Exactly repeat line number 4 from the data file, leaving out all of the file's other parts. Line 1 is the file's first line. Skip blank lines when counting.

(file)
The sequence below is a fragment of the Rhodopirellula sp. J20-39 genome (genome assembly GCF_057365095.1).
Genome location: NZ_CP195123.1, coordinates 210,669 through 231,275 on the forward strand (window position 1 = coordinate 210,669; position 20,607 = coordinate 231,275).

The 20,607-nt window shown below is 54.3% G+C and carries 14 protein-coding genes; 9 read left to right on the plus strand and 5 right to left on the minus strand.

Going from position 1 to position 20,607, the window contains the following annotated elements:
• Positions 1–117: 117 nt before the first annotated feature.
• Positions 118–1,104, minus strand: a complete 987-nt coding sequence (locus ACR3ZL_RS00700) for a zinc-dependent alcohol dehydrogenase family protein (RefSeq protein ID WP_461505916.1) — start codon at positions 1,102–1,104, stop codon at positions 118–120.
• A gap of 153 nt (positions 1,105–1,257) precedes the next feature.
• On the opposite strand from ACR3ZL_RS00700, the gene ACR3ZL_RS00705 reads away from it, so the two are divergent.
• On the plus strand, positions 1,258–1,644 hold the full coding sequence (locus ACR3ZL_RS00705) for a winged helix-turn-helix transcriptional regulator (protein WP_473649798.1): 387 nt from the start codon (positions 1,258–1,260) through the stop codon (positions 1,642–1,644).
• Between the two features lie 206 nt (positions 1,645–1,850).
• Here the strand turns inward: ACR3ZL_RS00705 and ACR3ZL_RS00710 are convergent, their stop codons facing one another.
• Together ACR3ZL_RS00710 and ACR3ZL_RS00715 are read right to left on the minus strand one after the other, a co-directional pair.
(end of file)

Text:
Going from position 1 to position 20,607, the window contains the following annotated elements: